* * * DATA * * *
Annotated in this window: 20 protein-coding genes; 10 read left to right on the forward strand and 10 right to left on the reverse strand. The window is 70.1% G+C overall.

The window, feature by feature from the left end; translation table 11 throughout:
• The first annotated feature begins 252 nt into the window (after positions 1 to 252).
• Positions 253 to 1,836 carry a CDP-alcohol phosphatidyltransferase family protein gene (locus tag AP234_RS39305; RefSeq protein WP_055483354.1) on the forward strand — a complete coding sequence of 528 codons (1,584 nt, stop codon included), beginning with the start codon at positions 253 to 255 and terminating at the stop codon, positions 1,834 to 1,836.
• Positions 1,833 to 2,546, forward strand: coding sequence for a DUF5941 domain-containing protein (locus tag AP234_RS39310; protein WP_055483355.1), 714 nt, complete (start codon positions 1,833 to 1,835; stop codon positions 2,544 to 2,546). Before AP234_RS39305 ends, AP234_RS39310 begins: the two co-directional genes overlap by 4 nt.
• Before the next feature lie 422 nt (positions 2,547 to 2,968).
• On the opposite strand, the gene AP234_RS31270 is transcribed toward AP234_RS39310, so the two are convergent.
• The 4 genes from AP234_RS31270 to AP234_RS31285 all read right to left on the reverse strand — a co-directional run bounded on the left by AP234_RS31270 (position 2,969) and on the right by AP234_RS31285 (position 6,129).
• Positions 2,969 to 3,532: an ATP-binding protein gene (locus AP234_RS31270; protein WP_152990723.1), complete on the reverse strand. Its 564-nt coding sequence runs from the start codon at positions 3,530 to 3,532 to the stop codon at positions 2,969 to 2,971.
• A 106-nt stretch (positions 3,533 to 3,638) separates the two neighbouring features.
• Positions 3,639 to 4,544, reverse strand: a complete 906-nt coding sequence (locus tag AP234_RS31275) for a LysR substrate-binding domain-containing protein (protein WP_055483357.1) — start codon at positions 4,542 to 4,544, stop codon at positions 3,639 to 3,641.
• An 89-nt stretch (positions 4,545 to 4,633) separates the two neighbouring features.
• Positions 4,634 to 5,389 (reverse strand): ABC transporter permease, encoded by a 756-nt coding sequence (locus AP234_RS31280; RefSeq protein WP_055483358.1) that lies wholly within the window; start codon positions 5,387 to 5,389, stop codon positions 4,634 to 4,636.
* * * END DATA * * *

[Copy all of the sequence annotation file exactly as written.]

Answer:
Annotated in this window: 20 protein-coding genes; 10 read left to right on the forward strand and 10 right to left on the reverse strand. The window is 70.1% G+C overall.

The window, feature by feature from the left end; translation table 11 throughout:
• The first annotated feature begins 252 nt into the window (after positions 1 to 252).
• Positions 253 to 1,836 carry a CDP-alcohol phosphatidyltransferase family protein gene (locus tag AP234_RS39305; RefSeq protein WP_055483354.1) on the forward strand — a complete coding sequence of 528 codons (1,584 nt, stop codon included), beginning with the start codon at positions 253 to 255 and terminating at the stop codon, positions 1,834 to 1,836.
• Positions 1,833 to 2,546, forward strand: coding sequence for a DUF5941 domain-containing protein (locus tag AP234_RS39310; protein WP_055483355.1), 714 nt, complete (start codon positions 1,833 to 1,835; stop codon positions 2,544 to 2,546). Before AP234_RS39305 ends, AP234_RS39310 begins: the two co-directional genes overlap by 4 nt.
• Before the next feature lie 422 nt (positions 2,547 to 2,968).
• On the opposite strand, the gene AP234_RS31270 is transcribed toward AP234_RS39310, so the two are convergent.
• The 4 genes from AP234_RS31270 to AP234_RS31285 all read right to left on the reverse strand — a co-directional run bounded on the left by AP234_RS31270 (position 2,969) and on the right by AP234_RS31285 (position 6,129).
• Positions 2,969 to 3,532: an ATP-binding protein gene (locus AP234_RS31270; protein WP_152990723.1), complete on the reverse strand. Its 564-nt coding sequence runs from the start codon at positions 3,530 to 3,532 to the stop codon at positions 2,969 to 2,971.
• A 106-nt stretch (positions 3,533 to 3,638) separates the two neighbouring features.
• Positions 3,639 to 4,544, reverse strand: a complete 906-nt coding sequence (locus tag AP234_RS31275) for a LysR substrate-binding domain-containing protein (protein WP_055483357.1) — start codon at positions 4,542 to 4,544, stop codon at positions 3,639 to 3,641.
• An 89-nt stretch (positions 4,545 to 4,633) separates the two neighbouring features.
• Positions 4,634 to 5,389 (reverse strand): ABC transporter permease, encoded by a 756-nt coding sequence (locus AP234_RS31280; RefSeq protein WP_055483358.1) that lies wholly within the window; start codon positions 5,387 to 5,389, stop codon positions 4,634 to 4,636.